1 Mar

Green offices linked with higher cognitive function scores

first_imgPeople who work in well-ventilated offices with below-average levels of indoor pollutants and carbon dioxide (CO2) have significantly higher cognitive functioning scores—in crucial areas such as responding to a crisis or developing strategy — than those who work in offices with typical levels, according to a new study from the Harvard T.H. Chan School of Public Health’s Center for Health and the Global Environment, SUNY Upstate Medical University, and Syracuse University.The researchers looked at people’s experiences in “green” vs. “non-green” buildings in a double-blind study, in which both the participants and the analysts were blinded to test conditions to avoid biased results. The findings suggest that the indoor environments in which many people work daily could be adversely affecting cognitive function — and that, conversely, improved air quality could greatly increase the cognitive function performance of workers.The study was published Oct. 26 in Environmental Health Perspectives.“We have been ignoring the 90 percent. We spend 90 percent of our time indoors and 90 percent of the cost of a building are the occupants, yet indoor environmental quality and its impact on health and productivity are often an afterthought,” said Joseph Allen, assistant professor of exposure assessment science, director of the Healthy Buildings Program at the Harvard Center for Health and the Global Environment, and lead author of the study. “These results suggest that even modest improvements to indoor environmental quality may have a profound impact on the decision-making performance of workers.” Read Full Storylast_img read more

28 Dec

Businessman forged bank manager’s signature to obtain €24,000 of cigarettes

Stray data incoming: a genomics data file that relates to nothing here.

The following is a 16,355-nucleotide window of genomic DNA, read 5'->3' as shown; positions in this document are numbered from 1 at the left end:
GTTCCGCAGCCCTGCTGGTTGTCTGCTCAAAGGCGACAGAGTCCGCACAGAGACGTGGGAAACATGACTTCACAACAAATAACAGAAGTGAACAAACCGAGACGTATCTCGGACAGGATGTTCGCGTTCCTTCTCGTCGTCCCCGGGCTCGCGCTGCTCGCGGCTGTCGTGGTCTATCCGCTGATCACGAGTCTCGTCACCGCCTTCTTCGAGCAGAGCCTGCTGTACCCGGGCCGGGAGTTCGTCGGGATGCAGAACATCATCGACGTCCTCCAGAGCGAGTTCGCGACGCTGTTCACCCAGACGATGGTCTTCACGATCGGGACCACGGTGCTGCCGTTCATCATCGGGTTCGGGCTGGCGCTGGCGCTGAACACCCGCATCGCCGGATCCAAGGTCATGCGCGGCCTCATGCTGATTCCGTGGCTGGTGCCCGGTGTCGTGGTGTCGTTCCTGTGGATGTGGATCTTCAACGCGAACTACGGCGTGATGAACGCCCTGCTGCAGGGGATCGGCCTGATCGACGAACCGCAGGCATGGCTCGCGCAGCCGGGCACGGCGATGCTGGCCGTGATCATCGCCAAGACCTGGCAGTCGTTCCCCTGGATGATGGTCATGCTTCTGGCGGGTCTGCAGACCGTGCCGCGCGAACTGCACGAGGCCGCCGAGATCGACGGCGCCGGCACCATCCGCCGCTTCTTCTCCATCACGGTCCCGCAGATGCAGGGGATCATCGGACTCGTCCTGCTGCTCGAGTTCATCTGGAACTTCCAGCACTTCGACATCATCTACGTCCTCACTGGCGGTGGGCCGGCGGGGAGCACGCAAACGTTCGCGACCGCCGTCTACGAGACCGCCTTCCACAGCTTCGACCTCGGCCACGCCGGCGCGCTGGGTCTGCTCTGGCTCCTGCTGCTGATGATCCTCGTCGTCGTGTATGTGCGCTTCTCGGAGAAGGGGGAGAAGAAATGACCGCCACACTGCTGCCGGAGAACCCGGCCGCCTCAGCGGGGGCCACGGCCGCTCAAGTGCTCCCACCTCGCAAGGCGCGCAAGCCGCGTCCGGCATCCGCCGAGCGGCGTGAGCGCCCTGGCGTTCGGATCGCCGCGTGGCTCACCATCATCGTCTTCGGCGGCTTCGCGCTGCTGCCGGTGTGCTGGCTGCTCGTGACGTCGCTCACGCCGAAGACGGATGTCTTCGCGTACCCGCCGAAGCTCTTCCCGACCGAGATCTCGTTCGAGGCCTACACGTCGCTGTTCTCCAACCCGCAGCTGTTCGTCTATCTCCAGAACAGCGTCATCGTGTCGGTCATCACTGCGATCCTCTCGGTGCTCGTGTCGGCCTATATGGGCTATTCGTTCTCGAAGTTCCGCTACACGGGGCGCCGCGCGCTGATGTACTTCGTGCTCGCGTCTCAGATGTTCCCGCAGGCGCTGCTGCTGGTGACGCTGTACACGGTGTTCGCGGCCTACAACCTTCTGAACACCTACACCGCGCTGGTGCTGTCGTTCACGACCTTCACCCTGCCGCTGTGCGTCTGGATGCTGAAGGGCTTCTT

first_imgCOURTS: A businessman forged the signature of a bank manager on bank guarantees to keep two cigarette companies supplying his shop with their products. Wade McGinley, 46, of 1 Tiramacool, Buncrana appeared at Letterkenny Circuit Court. The father-of-seven pleaded guilty to forgery in illegally obtaining cigarettes valued at more than €24,000.The court heard how Mr McGinley had two contracts with tobacco companies John Player and JTI Gallaher, and in 2009 he began having difficulty making payments to both companies.It was at this stage that John Player and JTI Gallaher sent reps to Mr McGinley’s shop with bank guarantee forms.Mr McGinley assured both reps that the bank guarantees would be signed and he then sent the form to his bank which was AIB.AIB refused to authorise the guarantees and sent a letter back to the defendant informing him of their decision.McGinley then scanned the AIB bank stamp from his computer onto the bank guarantees, and forged the signature of the branch manager Joe Doherty.Detective Garda Mark Doherty outlined that in 2011 they had been contacted by a department at AIB Fraud Prevention Group concerning transactions involving McGinley and tobacco companies “JT Ireland” and “John Players”.The sum of money involved for JT Ireland was more than €8,000 while John Players was for more €16,000.He said in 2009 the companies had sought bank guarantees from McGinley in order to supply him with tobacco for his shop but the two guarantees supplied were forgeries not issued by AIB in Buncrana.McGinley was interviewed by AIB Buncrana branch manager, Mr Joe Doherty, in November 2010 after the tobacco companies contacted the bank to invoke the guarantees due to the non payment by the shop owner.McGinley was interviewed by Gardaí in 2011 and admitted forging the signature of Mr Doherty as well as the bank stamp which he copied on his home computer.He told gardaí he believed the document was “only an old bit of paper” and “not important” but he was sorry to have wasted the officers’ time.He also said he would pay back the money owed but the court heard John Players were repaid just over €4,000 of the €16,000 and JT Ireland have not been repaid anything to date.Barrister Damian Crawford BL said his client had “catastrophic debts” but he co-operated fully with the investigation.Character witness Mr Noel Bradley, a former Missionary priest, gave evidence that he had known McGinley for more than 30 years.He said McGinley took over the running of the shop from his mother but did not possess her acumen for business and was “naive” with money but was a “kind, gentle” person.Judge John O’Hagan said it was a “very deliberate crime” where he not only kept the money owed but also the profits derived from the sale of the cigarettes.He said if McGinley repaid €3,000 each to both companies by December he would consider a community service order. If the money was not paid “all avenues” were open to him, he added.Businessman forged bank manager’s signature to obtain €24,000 of cigarettes was last modified: July 23rd, 2016 by Mark ForkerShare this:Click to share on Facebook (Opens in new window)Click to share on Twitter (Opens in new window)Click to share on LinkedIn (Opens in new window)Click to share on Reddit (Opens in new window)Click to share on Pocket (Opens in new window)Click to share on Telegram (Opens in new window)Click to share on WhatsApp (Opens in new window)Click to share on Skype (Opens in new window)Click to print (Opens in new window) Tags:AIBbank managerbuncranaciagerttesdonegalWade McGinleylast_img read more